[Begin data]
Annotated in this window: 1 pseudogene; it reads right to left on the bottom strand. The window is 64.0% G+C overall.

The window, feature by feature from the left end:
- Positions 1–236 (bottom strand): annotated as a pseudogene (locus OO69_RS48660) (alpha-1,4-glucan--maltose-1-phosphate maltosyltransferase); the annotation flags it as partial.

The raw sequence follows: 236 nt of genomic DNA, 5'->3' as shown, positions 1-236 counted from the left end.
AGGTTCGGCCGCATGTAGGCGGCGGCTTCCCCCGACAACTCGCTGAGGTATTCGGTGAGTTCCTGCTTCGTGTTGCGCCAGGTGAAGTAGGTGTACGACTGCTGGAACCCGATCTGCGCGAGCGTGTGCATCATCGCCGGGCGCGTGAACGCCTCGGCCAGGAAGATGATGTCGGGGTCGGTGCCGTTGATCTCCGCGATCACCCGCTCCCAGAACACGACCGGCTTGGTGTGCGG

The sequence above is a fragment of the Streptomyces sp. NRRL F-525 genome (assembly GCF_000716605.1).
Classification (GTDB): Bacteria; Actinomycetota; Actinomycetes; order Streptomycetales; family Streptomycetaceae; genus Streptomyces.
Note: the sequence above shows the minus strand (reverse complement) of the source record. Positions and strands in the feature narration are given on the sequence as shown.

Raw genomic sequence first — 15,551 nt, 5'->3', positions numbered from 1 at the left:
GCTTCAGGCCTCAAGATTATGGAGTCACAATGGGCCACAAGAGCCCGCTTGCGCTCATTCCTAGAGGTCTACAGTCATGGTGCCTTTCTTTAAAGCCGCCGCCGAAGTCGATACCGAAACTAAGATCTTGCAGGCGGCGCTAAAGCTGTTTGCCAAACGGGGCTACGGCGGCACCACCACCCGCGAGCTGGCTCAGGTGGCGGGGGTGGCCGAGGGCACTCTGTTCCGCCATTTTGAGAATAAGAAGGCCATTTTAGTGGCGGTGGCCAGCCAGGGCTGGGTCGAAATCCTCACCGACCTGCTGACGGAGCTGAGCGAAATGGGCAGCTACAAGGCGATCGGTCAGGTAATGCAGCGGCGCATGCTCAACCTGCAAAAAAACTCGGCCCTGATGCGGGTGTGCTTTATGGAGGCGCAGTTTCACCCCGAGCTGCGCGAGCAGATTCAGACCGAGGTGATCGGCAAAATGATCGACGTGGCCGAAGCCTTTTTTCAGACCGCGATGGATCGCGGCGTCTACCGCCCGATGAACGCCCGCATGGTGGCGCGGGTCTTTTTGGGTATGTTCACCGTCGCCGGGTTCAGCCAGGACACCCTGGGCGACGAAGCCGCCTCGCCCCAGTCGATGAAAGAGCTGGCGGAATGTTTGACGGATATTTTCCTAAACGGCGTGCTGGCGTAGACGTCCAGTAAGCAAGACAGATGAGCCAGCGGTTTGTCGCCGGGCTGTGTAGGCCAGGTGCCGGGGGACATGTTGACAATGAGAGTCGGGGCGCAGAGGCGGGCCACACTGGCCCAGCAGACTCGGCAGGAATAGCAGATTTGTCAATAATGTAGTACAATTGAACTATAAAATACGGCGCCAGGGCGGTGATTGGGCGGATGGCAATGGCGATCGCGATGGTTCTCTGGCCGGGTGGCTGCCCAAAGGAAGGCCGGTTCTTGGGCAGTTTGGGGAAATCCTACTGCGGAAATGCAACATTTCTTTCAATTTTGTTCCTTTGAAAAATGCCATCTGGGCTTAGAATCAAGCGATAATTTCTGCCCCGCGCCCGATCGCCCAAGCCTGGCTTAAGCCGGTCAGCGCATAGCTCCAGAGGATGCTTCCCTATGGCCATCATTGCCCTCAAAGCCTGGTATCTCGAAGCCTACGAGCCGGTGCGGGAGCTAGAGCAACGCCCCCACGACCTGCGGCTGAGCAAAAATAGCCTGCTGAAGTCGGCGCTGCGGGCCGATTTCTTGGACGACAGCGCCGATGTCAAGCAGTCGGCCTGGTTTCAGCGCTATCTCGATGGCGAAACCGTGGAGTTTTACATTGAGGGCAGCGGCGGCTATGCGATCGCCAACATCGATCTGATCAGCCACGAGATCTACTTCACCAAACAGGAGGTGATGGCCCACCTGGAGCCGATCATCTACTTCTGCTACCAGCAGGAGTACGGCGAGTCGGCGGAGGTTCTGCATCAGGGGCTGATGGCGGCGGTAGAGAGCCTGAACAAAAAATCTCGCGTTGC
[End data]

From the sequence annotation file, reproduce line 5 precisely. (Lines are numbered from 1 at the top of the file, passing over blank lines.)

AGGTTCGGCCGCATGTAGGCGGCGGCTTCCCCCGACAACTCGCTGAGGTATTCGGTGAGTTCCTGCTTCGTGTTGCGCCAGGTGAAGTAGGTGTACGACTGCTGGAACCCGATCTGCGCGAGCGTGTGCATCATCGCCGGGCGCGTGAACGCCTCGGCCAGGAAGATGATGTCGGGGTCGGTGCCGTTGATCTCCGCGATCACCCGCTCCCAGAACACGACCGGCTTGGTGTGCGG